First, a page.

Whest Audio PS.30RDT Review

Whest Audio’s PS.30RDT was released in 2009 as a near descendant of the company’s flagship MC REF V, and it cost a whopping £2,799 when new. It comes in a single 430x280x72mm box with a Whest MC REF V Hybrid filter and an ultra low noise bipolar opamp DIP8 chip severely biased towards Class A. The output stage is Whest’s original discrete very low noise Class-A, bipolar design, which “is essentially everything you are hearing,” according to James Henriot.

The transistors are hand-matched from Fairchild and Toshiba (as in MC REF V), the capacitors are all hand-matched to within 0.5 percent tolerance or less, and the channels are then matched to within 0.5 percent tolerance or less. The transformers are low-noise, hand-wound in the United Kingdom. Because the circuitry requires a fast current supply to react to big dynamic passages, the power supply is ‘nearby.’ A big bank of small value, low impedance capacitors filters the signal. To provide for great dynamic headroom, the voltage rails are + and – 18volts (not 5v or 15v like most). It’s a completely balanced true dual mono design with a low stated output impedance (50 ohms at 1kHz) that can run extraordinarily long output cables, according to the manufacturer. It also has six load and gain levels, both of which are internally adjustable.

It’s impossible to deny that the PS.30 does not sound like a valve phono stage, for better or worse. Instead, it tries to combine the best of both worlds; it’s unmistakably a solid-state device, but it has a lot of the features that many people like about valves. If you like, you can use tubes that aren’t torn. King by UB40 demonstrates why, with the opening sixteen bars defining the song’s personality. It has a less ‘frosty’ tone than some solid-states, with a surprisingly fulsome bass that isn’t backward in coming forward, as some solid-states are. In terms of general warmth and size, the midband has a tubular feel to it. There’s a lot of detail bristling through, and the noise floor is really low. Surface noise was remarkably low, and any shrillness was conspicuously absent. Certainly, this item has a pleasant sound.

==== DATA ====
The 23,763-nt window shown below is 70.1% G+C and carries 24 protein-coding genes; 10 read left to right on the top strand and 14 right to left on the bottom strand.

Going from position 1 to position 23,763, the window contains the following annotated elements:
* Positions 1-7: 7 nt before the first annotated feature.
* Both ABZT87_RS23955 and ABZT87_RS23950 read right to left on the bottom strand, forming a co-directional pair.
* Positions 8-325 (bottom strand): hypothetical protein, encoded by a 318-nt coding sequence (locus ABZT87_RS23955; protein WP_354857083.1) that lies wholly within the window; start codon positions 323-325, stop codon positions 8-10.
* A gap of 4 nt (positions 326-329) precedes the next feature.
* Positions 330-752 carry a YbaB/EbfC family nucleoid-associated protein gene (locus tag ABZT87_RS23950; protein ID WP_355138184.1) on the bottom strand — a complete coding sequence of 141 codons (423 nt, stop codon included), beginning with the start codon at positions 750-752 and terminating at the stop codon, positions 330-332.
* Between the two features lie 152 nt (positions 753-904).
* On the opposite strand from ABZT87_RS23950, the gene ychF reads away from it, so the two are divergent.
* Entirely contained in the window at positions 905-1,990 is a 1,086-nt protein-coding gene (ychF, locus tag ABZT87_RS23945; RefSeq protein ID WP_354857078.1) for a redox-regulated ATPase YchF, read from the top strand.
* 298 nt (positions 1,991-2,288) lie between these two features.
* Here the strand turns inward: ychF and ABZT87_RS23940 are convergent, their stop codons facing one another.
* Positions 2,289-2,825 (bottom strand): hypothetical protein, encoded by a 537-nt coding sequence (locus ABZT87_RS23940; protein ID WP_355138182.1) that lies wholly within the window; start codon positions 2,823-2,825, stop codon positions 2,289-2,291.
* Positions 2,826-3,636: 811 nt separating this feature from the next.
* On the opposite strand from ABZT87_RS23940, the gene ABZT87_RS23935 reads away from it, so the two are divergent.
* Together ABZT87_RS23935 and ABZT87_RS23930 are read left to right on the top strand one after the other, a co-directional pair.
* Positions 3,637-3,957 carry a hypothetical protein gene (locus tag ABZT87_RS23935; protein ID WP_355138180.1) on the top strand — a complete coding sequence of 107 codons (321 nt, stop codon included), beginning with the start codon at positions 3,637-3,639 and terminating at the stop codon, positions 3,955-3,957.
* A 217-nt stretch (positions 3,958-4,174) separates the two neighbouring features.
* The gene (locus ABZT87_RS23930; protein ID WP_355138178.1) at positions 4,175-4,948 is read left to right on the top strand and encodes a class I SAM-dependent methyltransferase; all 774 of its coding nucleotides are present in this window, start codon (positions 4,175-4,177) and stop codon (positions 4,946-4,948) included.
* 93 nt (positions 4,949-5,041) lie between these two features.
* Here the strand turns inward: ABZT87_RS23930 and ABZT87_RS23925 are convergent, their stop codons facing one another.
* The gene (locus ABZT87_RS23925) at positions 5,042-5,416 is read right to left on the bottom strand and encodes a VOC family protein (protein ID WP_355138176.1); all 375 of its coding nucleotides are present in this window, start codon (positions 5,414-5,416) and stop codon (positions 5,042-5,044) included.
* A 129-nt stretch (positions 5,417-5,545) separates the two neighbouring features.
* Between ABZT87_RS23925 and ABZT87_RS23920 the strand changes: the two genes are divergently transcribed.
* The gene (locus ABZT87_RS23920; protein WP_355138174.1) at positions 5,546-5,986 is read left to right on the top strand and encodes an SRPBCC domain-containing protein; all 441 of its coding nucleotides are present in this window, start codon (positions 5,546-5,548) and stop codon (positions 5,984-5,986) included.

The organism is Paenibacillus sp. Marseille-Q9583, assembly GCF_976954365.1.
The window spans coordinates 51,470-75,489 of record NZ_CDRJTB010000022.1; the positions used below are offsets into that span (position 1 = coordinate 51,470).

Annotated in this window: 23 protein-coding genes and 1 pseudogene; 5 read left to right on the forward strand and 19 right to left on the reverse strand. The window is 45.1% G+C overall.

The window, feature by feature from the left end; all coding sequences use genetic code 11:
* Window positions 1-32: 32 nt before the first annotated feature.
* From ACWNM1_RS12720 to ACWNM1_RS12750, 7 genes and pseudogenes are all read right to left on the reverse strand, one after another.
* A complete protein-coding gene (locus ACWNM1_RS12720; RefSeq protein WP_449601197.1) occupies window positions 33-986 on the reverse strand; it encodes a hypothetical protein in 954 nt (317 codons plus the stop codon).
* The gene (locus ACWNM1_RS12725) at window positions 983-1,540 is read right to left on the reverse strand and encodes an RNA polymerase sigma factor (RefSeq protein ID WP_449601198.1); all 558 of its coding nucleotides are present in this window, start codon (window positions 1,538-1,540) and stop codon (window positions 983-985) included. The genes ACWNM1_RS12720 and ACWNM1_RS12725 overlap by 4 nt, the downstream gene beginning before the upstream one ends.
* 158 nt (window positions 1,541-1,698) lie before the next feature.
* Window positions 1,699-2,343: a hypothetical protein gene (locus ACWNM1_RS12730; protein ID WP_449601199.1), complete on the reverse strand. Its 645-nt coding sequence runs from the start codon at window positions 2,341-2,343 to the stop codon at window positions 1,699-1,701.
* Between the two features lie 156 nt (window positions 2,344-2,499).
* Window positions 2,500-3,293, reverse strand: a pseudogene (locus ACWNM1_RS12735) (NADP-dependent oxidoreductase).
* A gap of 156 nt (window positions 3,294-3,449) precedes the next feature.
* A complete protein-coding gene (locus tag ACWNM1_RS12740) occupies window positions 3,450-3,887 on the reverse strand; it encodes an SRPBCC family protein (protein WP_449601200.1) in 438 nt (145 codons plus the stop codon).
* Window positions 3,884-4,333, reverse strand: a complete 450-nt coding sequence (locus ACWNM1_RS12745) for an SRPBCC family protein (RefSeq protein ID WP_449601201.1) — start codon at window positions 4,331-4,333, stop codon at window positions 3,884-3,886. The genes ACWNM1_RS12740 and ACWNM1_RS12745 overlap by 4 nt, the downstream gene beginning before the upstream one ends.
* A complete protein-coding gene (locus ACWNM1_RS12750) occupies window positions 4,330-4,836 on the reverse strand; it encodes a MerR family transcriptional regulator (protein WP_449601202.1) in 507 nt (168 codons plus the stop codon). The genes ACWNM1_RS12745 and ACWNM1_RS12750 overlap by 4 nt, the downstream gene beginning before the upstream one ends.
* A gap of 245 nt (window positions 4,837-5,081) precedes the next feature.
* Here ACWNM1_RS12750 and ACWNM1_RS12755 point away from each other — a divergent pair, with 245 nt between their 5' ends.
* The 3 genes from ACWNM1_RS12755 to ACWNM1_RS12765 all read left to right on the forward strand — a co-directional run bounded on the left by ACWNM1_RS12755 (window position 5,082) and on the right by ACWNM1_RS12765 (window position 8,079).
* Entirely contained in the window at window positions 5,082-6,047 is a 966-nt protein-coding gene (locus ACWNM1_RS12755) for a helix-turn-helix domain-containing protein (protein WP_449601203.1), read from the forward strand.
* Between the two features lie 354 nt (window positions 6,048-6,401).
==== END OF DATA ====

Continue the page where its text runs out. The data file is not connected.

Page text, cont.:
It is nothing if not sharp in terms of rhythm. It bounces about like a rubber ball, driving the song’s groove forward. I liked how smooth and creamy the Whest was while still being rhythmically lively. It’s a terrific after-dinner listen since it seduces and beguiles rather than pinning you to your seat and engraving the soundstage onto your cranium. Wings’ Band on the Run was a case in point: the Whest charmed but never fooled, despite not being a high moment in the vinyl LP’s history in terms of recording quality. It produced a spacious soundstage, within which the many strands of the mix were all as clear as day, as well as Paul McCartney’s slightly gritty vocal quality. It also demonstrated tremendous delicacy in the upper sections, with cymbals in particular being finessed.

This is one of the warmest, most lucid transistor phono stages I’ve heard so far, and it doesn’t sound anything like valves or other solid-state designs that are more emblematic of the breed. The top midband feels slightly processed, which is my sole issue. Although it’s a mild impact that’s far more obvious on lower-end solid-state designs, there’s still a slight ‘sucking out’ of atmosphere and a propensity to paint percussion in less than fulsome terms. Still, this sounds a lot more opulent than most solid-states, which is a good thing. For many, the well-balanced functioning is a plus, making this a good all-rounder back in the day. If you want something smooth without the aggro of tubes, this is the place to go.